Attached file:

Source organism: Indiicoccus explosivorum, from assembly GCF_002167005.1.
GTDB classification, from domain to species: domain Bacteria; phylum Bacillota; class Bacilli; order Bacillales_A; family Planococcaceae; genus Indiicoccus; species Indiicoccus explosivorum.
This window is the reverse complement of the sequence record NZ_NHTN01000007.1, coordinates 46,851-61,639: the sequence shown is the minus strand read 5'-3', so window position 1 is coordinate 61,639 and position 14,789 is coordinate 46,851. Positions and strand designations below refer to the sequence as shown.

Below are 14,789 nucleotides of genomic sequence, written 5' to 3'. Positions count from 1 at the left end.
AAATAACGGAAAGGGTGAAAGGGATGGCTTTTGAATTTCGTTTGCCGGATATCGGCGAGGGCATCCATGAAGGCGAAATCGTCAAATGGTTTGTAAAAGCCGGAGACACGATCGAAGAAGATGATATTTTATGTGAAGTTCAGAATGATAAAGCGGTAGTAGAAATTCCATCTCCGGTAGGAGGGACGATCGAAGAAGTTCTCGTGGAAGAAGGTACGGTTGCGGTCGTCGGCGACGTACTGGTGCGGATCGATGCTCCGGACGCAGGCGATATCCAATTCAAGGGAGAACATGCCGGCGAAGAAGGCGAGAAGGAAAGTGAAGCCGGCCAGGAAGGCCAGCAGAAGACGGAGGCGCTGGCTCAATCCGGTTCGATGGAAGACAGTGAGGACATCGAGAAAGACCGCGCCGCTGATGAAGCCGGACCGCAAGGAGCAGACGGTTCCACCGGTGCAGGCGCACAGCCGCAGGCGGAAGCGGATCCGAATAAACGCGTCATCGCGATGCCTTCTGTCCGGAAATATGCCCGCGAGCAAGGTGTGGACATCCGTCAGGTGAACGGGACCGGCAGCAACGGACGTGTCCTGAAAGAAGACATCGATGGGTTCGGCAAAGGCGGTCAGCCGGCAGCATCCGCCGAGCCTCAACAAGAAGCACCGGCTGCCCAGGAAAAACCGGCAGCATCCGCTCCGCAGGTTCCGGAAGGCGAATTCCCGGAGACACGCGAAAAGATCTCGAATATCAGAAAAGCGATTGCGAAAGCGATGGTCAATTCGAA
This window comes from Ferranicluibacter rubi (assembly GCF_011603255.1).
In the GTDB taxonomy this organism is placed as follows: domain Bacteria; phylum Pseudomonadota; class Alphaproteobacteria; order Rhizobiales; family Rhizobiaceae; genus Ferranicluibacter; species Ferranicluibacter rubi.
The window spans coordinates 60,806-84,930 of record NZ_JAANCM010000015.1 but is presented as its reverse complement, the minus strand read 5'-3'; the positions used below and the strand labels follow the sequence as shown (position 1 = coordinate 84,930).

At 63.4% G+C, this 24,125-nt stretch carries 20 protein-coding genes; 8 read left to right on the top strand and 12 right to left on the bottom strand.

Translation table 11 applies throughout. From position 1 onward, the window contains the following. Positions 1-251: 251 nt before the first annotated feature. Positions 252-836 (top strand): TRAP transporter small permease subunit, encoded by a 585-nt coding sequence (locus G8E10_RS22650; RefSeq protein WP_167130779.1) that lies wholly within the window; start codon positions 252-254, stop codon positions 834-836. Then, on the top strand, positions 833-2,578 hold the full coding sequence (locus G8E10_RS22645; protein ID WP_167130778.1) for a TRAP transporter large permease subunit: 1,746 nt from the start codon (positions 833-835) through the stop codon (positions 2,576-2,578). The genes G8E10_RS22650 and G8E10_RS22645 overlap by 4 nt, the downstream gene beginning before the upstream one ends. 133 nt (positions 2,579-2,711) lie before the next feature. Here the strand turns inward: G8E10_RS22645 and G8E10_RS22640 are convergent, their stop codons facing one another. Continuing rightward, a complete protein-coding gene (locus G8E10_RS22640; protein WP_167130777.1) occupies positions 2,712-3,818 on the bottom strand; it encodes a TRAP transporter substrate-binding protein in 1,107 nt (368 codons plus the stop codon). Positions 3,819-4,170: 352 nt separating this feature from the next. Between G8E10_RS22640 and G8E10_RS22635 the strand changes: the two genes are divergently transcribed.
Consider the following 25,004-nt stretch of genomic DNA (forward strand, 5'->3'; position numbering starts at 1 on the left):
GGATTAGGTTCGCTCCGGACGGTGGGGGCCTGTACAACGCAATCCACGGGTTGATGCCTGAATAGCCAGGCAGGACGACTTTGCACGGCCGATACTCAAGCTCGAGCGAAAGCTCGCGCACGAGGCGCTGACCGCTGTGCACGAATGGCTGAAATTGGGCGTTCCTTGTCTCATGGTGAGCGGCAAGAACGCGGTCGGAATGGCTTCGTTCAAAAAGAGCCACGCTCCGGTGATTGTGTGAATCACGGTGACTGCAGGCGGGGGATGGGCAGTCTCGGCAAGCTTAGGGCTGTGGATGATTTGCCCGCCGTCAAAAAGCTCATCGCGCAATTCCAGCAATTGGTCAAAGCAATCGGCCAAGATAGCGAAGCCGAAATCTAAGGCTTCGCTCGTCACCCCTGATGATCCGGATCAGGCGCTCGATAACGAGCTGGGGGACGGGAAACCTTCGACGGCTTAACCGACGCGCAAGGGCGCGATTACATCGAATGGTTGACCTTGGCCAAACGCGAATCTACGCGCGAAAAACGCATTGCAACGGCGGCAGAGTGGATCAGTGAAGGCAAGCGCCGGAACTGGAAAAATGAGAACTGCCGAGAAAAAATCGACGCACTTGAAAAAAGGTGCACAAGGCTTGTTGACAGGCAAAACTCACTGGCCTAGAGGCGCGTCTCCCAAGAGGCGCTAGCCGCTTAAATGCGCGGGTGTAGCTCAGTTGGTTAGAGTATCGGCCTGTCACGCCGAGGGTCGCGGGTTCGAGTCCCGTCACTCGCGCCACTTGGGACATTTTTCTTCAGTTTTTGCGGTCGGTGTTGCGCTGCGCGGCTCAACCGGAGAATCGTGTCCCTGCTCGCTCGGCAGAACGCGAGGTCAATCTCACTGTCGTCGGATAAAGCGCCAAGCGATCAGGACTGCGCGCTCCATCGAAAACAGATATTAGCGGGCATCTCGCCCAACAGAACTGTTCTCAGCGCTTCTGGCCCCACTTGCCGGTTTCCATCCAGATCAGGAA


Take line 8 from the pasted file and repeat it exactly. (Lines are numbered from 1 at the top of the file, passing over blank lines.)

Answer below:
The window spans coordinates 60,806-84,930 of record NZ_JAANCM010000015.1 but is presented as its reverse complement, the minus strand read 5'-3'; the positions used below and the strand labels follow the sequence as shown (position 1 = coordinate 84,930).